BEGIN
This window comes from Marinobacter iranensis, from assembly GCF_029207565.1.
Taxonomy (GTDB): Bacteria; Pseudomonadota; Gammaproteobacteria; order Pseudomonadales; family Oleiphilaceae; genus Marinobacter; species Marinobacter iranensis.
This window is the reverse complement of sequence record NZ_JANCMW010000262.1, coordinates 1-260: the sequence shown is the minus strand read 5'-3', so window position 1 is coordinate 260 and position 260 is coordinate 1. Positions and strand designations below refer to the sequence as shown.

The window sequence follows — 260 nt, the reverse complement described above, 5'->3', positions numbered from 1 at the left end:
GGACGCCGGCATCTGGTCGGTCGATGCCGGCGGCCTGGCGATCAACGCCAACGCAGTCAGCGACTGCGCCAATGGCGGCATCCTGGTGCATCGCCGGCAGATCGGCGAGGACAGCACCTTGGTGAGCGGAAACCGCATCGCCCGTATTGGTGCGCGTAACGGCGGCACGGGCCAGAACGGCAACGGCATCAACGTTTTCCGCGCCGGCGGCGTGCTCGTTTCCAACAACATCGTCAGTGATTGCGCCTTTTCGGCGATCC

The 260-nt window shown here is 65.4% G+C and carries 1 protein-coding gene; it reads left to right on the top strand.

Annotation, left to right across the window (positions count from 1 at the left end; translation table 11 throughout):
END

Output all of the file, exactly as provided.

This window comes from Marinobacter iranensis, from assembly GCF_029207565.1.
Taxonomy (GTDB): Bacteria; Pseudomonadota; Gammaproteobacteria; order Pseudomonadales; family Oleiphilaceae; genus Marinobacter; species Marinobacter iranensis.
This window is the reverse complement of sequence record NZ_JANCMW010000262.1, coordinates 1-260: the sequence shown is the minus strand read 5'-3', so window position 1 is coordinate 260 and position 260 is coordinate 1. Positions and strand designations below refer to the sequence as shown.

The window sequence follows — 260 nt, the reverse complement described above, 5'->3', positions numbered from 1 at the left end:
GGACGCCGGCATCTGGTCGGTCGATGCCGGCGGCCTGGCGATCAACGCCAACGCAGTCAGCGACTGCGCCAATGGCGGCATCCTGGTGCATCGCCGGCAGATCGGCGAGGACAGCACCTTGGTGAGCGGAAACCGCATCGCCCGTATTGGTGCGCGTAACGGCGGCACGGGCCAGAACGGCAACGGCATCAACGTTTTCCGCGCCGGCGGCGTGCTCGTTTCCAACAACATCGTCAGTGATTGCGCCTTTTCGGCGATCC

The 260-nt window shown here is 65.4% G+C and carries 1 protein-coding gene; it reads left to right on the top strand.

Annotation, left to right across the window (positions count from 1 at the left end; translation table 11 throughout):